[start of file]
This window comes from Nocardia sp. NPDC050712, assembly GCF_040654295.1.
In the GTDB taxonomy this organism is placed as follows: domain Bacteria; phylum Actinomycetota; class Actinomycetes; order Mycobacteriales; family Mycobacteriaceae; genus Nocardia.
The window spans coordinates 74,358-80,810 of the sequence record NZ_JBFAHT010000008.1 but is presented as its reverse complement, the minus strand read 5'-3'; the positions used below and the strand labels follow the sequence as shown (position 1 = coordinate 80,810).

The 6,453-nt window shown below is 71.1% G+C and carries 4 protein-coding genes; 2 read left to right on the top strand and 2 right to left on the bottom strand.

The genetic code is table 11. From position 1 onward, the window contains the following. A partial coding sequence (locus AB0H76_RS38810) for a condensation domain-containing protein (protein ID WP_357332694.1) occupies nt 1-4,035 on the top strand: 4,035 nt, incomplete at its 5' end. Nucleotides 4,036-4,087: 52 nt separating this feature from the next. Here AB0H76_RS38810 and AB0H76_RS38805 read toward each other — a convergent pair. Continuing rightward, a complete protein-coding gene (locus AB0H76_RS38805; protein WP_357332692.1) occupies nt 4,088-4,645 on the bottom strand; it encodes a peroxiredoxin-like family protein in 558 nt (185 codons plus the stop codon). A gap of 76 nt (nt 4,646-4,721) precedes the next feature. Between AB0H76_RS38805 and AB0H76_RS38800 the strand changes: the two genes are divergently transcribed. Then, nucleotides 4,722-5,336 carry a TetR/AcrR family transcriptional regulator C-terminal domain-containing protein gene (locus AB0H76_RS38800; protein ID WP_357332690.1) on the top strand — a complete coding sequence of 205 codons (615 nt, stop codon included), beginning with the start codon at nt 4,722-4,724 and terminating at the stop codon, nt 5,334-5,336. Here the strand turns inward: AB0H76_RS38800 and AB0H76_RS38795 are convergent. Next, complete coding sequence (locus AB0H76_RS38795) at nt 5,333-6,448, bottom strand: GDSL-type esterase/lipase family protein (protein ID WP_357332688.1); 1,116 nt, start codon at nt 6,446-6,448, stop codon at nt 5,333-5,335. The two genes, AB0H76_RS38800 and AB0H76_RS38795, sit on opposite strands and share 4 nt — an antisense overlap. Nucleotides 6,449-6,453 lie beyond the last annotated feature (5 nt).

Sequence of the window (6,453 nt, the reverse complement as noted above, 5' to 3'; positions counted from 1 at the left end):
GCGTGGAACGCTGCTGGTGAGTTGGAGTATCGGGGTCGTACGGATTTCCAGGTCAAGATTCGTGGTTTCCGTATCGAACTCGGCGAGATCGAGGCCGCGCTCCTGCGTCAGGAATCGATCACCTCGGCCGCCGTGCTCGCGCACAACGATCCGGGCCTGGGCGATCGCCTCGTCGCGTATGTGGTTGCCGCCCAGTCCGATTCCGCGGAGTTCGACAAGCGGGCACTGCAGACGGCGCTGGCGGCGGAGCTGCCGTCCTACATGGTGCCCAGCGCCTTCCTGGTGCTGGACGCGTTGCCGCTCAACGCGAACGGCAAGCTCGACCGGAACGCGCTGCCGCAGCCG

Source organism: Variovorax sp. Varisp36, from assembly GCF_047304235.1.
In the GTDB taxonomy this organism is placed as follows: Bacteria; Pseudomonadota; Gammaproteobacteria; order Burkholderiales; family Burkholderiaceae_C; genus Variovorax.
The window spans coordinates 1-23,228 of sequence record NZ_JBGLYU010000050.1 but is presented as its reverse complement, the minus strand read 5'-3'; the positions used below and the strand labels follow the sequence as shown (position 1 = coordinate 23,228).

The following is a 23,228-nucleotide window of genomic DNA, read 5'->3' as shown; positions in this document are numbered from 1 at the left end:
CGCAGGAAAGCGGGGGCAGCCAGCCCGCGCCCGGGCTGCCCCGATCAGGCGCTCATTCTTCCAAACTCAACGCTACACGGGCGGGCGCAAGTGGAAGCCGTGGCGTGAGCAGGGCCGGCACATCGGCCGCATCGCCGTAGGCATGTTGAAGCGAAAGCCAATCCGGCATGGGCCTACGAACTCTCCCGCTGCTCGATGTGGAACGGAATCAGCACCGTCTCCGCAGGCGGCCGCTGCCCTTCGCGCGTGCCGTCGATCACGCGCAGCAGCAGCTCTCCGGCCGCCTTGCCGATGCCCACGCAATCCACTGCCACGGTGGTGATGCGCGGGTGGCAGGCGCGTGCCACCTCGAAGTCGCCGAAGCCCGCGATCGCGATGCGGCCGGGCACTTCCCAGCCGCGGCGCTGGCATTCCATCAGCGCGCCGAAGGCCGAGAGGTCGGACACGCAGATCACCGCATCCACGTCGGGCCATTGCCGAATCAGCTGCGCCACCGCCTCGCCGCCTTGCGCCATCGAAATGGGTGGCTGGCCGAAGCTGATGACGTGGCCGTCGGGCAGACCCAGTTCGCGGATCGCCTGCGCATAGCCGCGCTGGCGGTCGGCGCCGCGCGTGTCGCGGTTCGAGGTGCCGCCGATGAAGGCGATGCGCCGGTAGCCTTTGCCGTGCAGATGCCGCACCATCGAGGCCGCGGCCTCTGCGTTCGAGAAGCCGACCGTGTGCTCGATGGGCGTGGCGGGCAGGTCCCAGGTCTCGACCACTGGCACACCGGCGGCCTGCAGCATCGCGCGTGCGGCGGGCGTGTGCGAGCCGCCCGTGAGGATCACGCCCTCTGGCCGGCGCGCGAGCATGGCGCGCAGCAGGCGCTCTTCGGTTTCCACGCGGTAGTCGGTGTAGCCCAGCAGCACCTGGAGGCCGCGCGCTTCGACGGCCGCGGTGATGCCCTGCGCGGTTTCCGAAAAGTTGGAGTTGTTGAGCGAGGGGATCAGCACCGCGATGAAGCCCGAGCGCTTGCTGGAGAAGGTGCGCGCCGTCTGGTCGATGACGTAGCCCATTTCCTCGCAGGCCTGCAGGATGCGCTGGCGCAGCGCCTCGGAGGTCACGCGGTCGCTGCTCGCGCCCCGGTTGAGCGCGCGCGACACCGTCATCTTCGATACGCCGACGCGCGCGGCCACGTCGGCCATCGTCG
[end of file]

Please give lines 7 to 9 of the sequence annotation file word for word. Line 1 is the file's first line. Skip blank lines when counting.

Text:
GCGTGGAACGCTGCTGGTGAGTTGGAGTATCGGGGTCGTACGGATTTCCAGGTCAAGATTCGTGGTTTCCGTATCGAACTCGGCGAGATCGAGGCCGCGCTCCTGCGTCAGGAATCGATCACCTCGGCCGCCGTGCTCGCGCACAACGATCCGGGCCTGGGCGATCGCCTCGTCGCGTATGTGGTTGCCGCCCAGTCCGATTCCGCGGAGTTCGACAAGCGGGCACTGCAGACGGCGCTGGCGGCGGAGCTGCCGTCCTACATGGTGCCCAGCGCCTTCCTGGTGCTGGACGCGTTGCCGCTCAACGCGAACGGCAAGCTCGACCGGAACGCGCTGCCGCAGCCG

Source organism: Variovorax sp. Varisp36, from assembly GCF_047304235.1.
In the GTDB taxonomy this organism is placed as follows: Bacteria; Pseudomonadota; Gammaproteobacteria; order Burkholderiales; family Burkholderiaceae_C; genus Variovorax.